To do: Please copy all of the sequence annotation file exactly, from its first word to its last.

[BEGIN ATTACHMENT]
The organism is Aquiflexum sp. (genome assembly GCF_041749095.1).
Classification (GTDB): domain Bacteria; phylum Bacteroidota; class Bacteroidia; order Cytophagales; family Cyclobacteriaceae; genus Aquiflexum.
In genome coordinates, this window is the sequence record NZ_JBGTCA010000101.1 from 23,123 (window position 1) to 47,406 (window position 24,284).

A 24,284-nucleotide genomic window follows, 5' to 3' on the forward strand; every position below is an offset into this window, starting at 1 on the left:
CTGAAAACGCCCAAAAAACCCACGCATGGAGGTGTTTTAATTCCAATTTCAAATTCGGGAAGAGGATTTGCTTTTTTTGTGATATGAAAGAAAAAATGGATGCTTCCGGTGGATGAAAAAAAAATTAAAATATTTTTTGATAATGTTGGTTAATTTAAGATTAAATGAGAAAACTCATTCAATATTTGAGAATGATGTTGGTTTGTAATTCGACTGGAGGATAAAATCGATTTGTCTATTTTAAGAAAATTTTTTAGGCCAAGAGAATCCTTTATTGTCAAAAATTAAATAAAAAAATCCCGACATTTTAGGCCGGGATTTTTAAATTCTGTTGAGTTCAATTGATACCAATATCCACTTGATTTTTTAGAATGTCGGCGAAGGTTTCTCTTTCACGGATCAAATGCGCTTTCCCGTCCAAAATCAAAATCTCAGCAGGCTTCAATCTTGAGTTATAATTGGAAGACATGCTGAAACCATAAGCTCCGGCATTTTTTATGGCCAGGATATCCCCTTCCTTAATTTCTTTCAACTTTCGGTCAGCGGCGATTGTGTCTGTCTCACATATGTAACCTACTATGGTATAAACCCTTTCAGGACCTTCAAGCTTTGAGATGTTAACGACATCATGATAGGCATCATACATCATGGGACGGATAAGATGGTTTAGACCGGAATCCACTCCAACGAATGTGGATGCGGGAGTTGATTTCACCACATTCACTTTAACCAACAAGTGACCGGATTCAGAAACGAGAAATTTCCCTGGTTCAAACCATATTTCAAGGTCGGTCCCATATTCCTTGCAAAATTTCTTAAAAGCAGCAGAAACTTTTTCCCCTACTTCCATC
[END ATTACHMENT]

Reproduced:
The organism is Aquiflexum sp. (genome assembly GCF_041749095.1).
Classification (GTDB): domain Bacteria; phylum Bacteroidota; class Bacteroidia; order Cytophagales; family Cyclobacteriaceae; genus Aquiflexum.
In genome coordinates, this window is the sequence record NZ_JBGTCA010000101.1 from 23,123 (window position 1) to 47,406 (window position 24,284).

A 24,284-nucleotide genomic window follows, 5' to 3' on the forward strand; every position below is an offset into this window, starting at 1 on the left:
CTGAAAACGCCCAAAAAACCCACGCATGGAGGTGTTTTAATTCCAATTTCAAATTCGGGAAGAGGATTTGCTTTTTTTGTGATATGAAAGAAAAAATGGATGCTTCCGGTGGATGAAAAAAAAATTAAAATATTTTTTGATAATGTTGGTTAATTTAAGATTAAATGAGAAAACTCATTCAATATTTGAGAATGATGTTGGTTTGTAATTCGACTGGAGGATAAAATCGATTTGTCTATTTTAAGAAAATTTTTTAGGCCAAGAGAATCCTTTATTGTCAAAAATTAAATAAAAAAATCCCGACATTTTAGGCCGGGATTTTTAAATTCTGTTGAGTTCAATTGATACCAATATCCACTTGATTTTTTAGAATGTCGGCGAAGGTTTCTCTTTCACGGATCAAATGCGCTTTCCCGTCCAAAATCAAAATCTCAGCAGGCTTCAATCTTGAGTTATAATTGGAAGACATGCTGAAACCATAAGCTCCGGCATTTTTTATGGCCAGGATATCCCCTTCCTTAATTTCTTTCAACTTTCGGTCAGCGGCGATTGTGTCTGTCTCACATATGTAACCTACTATGGTATAAACCCTTTCAGGACCTTCAAGCTTTGAGATGTTAACGACATCATGATAGGCATCATACATCATGGGACGGATAAGATGGTTTAGACCGGAATCCACTCCAACGAATGTGGATGCGGGAGTTGATTTCACCACATTCACTTTAACCAACAAGTGACCGGATTCAGAAACGAGAAATTTCCCTGGTTCAAACCATATTTCAAGGTCGGTCCCATATTCCTTGCAAAATTTCTTAAAAGCAGCAGAAACTTTTTCCCCTACTTCCATC